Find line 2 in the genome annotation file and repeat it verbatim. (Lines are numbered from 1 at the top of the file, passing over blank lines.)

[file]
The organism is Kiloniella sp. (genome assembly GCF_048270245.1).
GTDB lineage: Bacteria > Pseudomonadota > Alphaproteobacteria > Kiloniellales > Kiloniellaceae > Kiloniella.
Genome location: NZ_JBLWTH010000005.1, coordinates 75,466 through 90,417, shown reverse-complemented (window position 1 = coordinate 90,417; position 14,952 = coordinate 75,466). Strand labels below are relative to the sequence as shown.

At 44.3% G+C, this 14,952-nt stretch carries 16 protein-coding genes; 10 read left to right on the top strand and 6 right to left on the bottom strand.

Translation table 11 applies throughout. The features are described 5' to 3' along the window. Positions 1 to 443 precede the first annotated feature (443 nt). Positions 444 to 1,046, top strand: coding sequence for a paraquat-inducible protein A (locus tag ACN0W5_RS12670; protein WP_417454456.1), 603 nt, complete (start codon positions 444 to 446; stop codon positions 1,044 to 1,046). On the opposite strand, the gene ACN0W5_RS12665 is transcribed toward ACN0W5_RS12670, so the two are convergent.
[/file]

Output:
GTDB lineage: Bacteria > Pseudomonadota > Alphaproteobacteria > Kiloniellales > Kiloniellaceae > Kiloniella.